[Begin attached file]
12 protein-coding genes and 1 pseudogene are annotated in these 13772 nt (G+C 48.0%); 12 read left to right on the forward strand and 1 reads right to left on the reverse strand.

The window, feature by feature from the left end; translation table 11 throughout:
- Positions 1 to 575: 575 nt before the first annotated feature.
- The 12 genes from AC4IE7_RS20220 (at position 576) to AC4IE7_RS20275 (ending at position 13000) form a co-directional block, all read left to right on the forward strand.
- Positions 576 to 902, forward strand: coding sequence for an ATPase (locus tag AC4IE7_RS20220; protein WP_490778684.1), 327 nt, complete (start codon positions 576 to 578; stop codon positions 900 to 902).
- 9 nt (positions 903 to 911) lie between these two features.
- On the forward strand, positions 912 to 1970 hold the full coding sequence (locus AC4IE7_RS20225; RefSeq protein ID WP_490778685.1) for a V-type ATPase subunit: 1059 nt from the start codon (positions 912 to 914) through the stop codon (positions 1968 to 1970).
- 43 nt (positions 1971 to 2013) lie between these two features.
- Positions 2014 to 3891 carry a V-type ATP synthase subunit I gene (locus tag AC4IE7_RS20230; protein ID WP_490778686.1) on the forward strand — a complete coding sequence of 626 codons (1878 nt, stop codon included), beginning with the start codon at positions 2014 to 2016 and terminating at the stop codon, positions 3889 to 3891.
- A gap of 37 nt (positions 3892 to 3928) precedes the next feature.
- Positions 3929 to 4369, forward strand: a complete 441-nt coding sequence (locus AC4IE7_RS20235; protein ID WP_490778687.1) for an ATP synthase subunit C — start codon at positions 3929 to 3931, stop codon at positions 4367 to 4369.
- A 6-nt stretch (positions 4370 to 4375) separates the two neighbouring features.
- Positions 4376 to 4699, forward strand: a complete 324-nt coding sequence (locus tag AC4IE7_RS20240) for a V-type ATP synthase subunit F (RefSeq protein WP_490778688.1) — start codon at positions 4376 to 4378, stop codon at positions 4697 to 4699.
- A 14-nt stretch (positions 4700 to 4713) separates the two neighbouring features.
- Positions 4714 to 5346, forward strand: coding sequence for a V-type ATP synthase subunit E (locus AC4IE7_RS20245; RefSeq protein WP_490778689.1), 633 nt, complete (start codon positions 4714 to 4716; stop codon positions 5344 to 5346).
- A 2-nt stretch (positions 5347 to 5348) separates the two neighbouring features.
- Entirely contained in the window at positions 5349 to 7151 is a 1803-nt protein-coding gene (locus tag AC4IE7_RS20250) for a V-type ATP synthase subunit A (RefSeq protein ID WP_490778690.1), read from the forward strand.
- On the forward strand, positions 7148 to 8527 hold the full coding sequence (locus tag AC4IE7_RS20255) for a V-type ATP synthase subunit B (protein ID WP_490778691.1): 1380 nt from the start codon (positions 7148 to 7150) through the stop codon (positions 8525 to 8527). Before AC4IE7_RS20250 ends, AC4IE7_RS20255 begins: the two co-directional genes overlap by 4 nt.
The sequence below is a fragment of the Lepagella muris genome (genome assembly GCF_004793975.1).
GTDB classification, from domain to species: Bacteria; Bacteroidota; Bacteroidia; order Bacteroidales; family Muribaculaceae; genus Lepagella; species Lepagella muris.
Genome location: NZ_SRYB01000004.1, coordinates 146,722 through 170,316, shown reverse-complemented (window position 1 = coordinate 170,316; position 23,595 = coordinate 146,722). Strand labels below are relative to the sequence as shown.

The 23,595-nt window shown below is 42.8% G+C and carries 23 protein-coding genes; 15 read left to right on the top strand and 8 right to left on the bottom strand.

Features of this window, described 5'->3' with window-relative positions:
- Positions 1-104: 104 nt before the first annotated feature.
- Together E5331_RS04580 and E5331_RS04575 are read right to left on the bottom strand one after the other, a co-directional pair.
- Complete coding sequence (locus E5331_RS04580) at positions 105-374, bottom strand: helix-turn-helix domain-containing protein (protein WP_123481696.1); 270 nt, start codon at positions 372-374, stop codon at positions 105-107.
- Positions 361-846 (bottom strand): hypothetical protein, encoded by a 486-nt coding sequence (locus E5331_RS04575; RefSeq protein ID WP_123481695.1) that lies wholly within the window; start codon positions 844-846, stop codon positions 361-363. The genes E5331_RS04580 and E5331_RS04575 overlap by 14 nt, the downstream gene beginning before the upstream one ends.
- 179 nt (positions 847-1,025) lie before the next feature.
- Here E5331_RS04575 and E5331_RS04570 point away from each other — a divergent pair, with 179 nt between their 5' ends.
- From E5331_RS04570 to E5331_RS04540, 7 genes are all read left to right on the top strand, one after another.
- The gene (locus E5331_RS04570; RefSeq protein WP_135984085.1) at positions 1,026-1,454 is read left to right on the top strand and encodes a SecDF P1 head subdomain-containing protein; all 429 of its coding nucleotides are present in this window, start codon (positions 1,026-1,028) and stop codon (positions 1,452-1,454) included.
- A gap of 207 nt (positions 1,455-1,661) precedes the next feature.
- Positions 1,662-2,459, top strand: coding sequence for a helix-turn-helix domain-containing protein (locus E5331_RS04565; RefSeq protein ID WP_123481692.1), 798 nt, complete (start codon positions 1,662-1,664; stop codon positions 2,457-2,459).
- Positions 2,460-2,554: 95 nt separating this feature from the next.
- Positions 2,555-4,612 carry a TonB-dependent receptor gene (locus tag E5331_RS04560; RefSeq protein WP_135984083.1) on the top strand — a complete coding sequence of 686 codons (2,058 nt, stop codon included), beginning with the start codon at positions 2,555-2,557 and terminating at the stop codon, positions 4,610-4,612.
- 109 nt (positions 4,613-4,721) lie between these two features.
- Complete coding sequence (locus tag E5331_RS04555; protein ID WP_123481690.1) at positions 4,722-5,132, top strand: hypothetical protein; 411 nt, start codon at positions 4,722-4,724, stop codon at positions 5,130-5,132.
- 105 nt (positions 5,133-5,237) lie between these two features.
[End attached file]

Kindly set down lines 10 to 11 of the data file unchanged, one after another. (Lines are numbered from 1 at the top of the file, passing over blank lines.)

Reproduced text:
- A gap of 37 nt (positions 3892 to 3928) precedes the next feature.
- Positions 3929 to 4369, forward strand: a complete 441-nt coding sequence (locus AC4IE7_RS20235; protein ID WP_490778687.1) for an ATP synthase subunit C — start codon at positions 3929 to 3931, stop codon at positions 4367 to 4369.